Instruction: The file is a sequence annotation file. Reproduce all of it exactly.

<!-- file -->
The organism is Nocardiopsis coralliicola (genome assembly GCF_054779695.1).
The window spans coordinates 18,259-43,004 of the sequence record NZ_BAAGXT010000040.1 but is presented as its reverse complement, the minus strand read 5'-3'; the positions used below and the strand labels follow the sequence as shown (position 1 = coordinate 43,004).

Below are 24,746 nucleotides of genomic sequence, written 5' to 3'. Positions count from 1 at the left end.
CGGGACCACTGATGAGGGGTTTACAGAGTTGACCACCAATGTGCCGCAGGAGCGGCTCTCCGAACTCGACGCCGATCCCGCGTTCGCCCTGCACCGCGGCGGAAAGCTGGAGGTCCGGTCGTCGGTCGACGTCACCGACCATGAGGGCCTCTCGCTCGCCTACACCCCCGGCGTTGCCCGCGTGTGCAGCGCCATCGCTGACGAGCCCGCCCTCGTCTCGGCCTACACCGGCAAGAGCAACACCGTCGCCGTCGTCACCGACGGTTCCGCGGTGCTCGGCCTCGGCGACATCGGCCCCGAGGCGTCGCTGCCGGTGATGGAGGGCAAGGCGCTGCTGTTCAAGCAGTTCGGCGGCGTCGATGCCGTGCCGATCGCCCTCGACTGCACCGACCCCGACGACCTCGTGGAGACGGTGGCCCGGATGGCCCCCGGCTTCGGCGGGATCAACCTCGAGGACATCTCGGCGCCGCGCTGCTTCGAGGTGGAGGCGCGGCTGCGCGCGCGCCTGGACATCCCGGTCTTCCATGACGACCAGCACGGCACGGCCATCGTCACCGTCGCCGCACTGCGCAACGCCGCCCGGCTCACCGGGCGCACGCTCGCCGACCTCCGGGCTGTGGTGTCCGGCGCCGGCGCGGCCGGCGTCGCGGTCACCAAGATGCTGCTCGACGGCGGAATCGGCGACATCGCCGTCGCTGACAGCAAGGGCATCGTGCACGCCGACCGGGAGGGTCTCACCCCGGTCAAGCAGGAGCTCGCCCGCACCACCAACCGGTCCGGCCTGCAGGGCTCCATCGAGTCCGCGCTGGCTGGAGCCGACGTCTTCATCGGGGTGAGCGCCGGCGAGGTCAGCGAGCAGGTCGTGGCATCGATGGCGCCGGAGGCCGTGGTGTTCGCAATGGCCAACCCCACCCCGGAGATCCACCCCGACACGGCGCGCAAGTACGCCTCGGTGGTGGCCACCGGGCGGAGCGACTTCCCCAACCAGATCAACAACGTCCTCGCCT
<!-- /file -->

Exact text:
The organism is Nocardiopsis coralliicola (genome assembly GCF_054779695.1).
The window spans coordinates 18,259-43,004 of the sequence record NZ_BAAGXT010000040.1 but is presented as its reverse complement, the minus strand read 5'-3'; the positions used below and the strand labels follow the sequence as shown (position 1 = coordinate 43,004).

Below are 24,746 nucleotides of genomic sequence, written 5' to 3'. Positions count from 1 at the left end.
CGGGACCACTGATGAGGGGTTTACAGAGTTGACCACCAATGTGCCGCAGGAGCGGCTCTCCGAACTCGACGCCGATCCCGCGTTCGCCCTGCACCGCGGCGGAAAGCTGGAGGTCCGGTCGTCGGTCGACGTCACCGACCATGAGGGCCTCTCGCTCGCCTACACCCCCGGCGTTGCCCGCGTGTGCAGCGCCATCGCTGACGAGCCCGCCCTCGTCTCGGCCTACACCGGCAAGAGCAACACCGTCGCCGTCGTCACCGACGGTTCCGCGGTGCTCGGCCTCGGCGACATCGGCCCCGAGGCGTCGCTGCCGGTGATGGAGGGCAAGGCGCTGCTGTTCAAGCAGTTCGGCGGCGTCGATGCCGTGCCGATCGCCCTCGACTGCACCGACCCCGACGACCTCGTGGAGACGGTGGCCCGGATGGCCCCCGGCTTCGGCGGGATCAACCTCGAGGACATCTCGGCGCCGCGCTGCTTCGAGGTGGAGGCGCGGCTGCGCGCGCGCCTGGACATCCCGGTCTTCCATGACGACCAGCACGGCACGGCCATCGTCACCGTCGCCGCACTGCGCAACGCCGCCCGGCTCACCGGGCGCACGCTCGCCGACCTCCGGGCTGTGGTGTCCGGCGCCGGCGCGGCCGGCGTCGCGGTCACCAAGATGCTGCTCGACGGCGGAATCGGCGACATCGCCGTCGCTGACAGCAAGGGCATCGTGCACGCCGACCGGGAGGGTCTCACCCCGGTCAAGCAGGAGCTCGCCCGCACCACCAACCGGTCCGGCCTGCAGGGCTCCATCGAGTCCGCGCTGGCTGGAGCCGACGTCTTCATCGGGGTGAGCGCCGGCGAGGTCAGCGAGCAGGTCGTGGCATCGATGGCGCCGGAGGCCGTGGTGTTCGCAATGGCCAACCCCACCCCGGAGATCCACCCCGACACGGCGCGCAAGTACGCCTCGGTGGTGGCCACCGGGCGGAGCGACTTCCCCAACCAGATCAACAACGTCCTCGCCT